Neil Patrick Harris’s star turn in John Cameron Mitchell and Stephen Trask’s glam-punk musical Hedwig and the Angry Inch took Broadway by storm and with good reason. Based on his previous Broadway experience (Cabaret, Assassins and Proof) and four years as an Emmy-Award winning Tony Awards host, Harris clearly had the mastery and precision to make this character into even more of an icon than she already is, and that is no small feat. From head to toe, Harris was all Hedwig. The reimagining by director Michael Mayer introduced the show to a new generation, but for those with nostalgia, Mitchell returns to the role he originated January 21.


Terence Archie and Andy Karl in "Rocky" (photo: Matthew Murphy) via The Broadway Blog.

Terence Archie and Andy Karl in “Rocky” (photo: Matthew Murphy) via The Broadway Blog.

Sucker Punch
It takes a lot for a down-on-his-luck guy from Philly to pull off a $16.5 million musical. True, Rocky had heart, but it wasn’t nearly enough to have us believe why he’d break out into a song titled, “My Nose Ain’t Broken.” Speaking of which, the troubled book and score couldn’t be saved by director Alex Timbers or the monstrous sets by Chris Barreca. Rocky was a knockout; unfortunately it was the audience who was left with a concussion.


Steven Reineke and Stephanie J. Block (photo: Richard Termine) via The Broadway Blog.

Steven Reineke and Stephanie J. Block (photo: Richard Termine) via The Broadway Blog.

Defying Gravity
The Broadway Blog was privileged to interview some of today’s greatest talent, including Betty Buckley and Andrew Lippa, but none touched us as deeply as Stephanie J. Block on the brink of her performance with The New York Pops at Carnegie Hall. The California native now has a handful of Broadway credits under her belt due to her consistently grounded performances and a powerhouse voice that shakes the rafters. “I was a waitress for four months, and I was hideous at it! I’ve supported myself through the arts, sometimes many jobs at a time,” says Block. “I needed to respect and take nothing for granted. It served me well—people can get jaded and over it quickly. But I’m still in awe to be in the position to do the things I love.”

Ruthie Ann Miles in "Here Lies Love" (photo: Joan Marcus) via The Broadway Blog.

Ruthie Ann Miles in “Here Lies Love” (photo: Joan Marcus) via The Broadway Blog.

Papp Lives On
Joseph Papp conceived of the Public Theater nearly 60 years ago and through the decades it has established itself as home to an array of culturally diverse artists that push the boundaries of storytelling. Two of our favorite shows of the year appeared at the Public: Here Lies Love and The Fortress of Solitude. The former was an unconventional telling of Imelda Marcos’s life that relied on live video feed as well as archival footage—all seamlessly integrated into palpitating performances, a mobile set, and a catchy score by David Byrne and Fatboy Slim (with additional music by Tom Gandy and J Pardo). The latter, as described by the Public’s artistic director Oskar Eustis, embodied “the things The Public Theater strives to achieve: it is a tremendously personal story that takes place within a larger social context, and a story that reveals how our most intimate relationships are shaped by history, class and race.” We can’t wait for Fun Home to arrive on Broadway this spring.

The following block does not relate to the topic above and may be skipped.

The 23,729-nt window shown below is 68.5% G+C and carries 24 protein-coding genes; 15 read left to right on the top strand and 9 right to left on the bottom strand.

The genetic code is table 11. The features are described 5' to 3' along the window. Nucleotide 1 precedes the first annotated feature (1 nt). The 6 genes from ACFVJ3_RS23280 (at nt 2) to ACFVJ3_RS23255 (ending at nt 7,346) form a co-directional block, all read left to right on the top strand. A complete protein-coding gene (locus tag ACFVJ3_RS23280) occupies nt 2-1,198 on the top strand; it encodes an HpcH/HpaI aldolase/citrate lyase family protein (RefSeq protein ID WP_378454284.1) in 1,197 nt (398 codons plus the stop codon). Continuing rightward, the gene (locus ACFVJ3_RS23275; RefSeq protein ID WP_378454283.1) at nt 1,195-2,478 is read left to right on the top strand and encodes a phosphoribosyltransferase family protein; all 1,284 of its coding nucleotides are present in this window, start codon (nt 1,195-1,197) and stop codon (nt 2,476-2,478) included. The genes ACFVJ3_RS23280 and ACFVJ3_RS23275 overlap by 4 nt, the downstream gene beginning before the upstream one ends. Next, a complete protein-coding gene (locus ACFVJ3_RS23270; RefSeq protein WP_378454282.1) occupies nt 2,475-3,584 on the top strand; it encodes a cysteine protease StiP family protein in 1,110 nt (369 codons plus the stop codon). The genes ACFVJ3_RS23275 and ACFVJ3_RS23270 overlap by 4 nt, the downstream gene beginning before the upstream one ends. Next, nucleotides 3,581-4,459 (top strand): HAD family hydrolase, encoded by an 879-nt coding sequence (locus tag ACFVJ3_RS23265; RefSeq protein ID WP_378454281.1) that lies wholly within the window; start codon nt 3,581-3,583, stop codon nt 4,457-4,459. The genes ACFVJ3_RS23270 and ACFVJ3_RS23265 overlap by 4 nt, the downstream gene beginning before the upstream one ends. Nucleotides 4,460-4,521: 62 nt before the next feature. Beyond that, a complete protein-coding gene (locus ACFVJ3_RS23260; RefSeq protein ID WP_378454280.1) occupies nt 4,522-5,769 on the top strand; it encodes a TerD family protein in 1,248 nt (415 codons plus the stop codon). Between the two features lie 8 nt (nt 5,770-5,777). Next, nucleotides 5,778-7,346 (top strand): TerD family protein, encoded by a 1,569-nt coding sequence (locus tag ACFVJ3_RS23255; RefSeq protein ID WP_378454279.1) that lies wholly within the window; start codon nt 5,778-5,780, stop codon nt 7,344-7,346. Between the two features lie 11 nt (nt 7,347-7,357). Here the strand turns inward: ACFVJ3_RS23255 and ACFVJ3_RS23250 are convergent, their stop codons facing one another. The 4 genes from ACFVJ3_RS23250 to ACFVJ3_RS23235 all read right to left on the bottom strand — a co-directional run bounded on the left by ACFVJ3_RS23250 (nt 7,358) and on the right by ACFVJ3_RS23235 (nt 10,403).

"Bullets Over Broadway," set design by Santo Loquasto. (photo: Paul Kolnik via The Broadway Blog)

“Bullets Over Broadway,” set design by Santo Loquasto. (photo: Paul Kolnik via The Broadway Blog)

Bum Deal
We admit it. We were one of the few who enjoyed Susan Stroman’s staging of Bullets Over Broadway. The flashy spectacle received mediocre reviews but we felt the director/choreographer nailed the style and humor of 1920s New York City with some flashy help from costume designer William Ivey Long and set designer Santo Loquasto, who collectively delivered some of the most lush and period-perfect designs of the season.


"Allegro" at Classic Stage Company (photo: Matthew Murphy via The Broadway Blog.)

“Allegro” at Classic Stage Company (photo: Matthew Murphy via The Broadway Blog.)

Shades of Grey
No, we’re not talking about the “erotic” novel by E.L. James, but rather the conflicted season at Classic Stage Company. While we were bewildered by Bertolt Brecht’s A Man’s Man, easily one of the snooziest and poorly staged productions of the year, the off Broadway company bounced back with a stellar revival of Allegro, proving that a little faith goes a long way. We have high hopes for the upcoming production of A Month in the Country starring Peter Dinklage and Peter Sarsgaard’s take on Hamlet.

There’s more! Take the leap…

Read more…

Three to See: September

September 4th, 2014 Comments off

The Broadway Blog’s editor Matthew Wexler rounds up our top three picks of the month.

After a quiet summer and theater vacancies (so long, ROCKY, Bullets Over Broadway and Holler If Ya Hear Me), new productions are slowly rumbling onto the stage. It’s proving to be an eclectic season. Which shows will win the hearts of critics and audiences? Only time will tell, but in the meantime, we’ve got our eyes on three openings this month worth a second glance: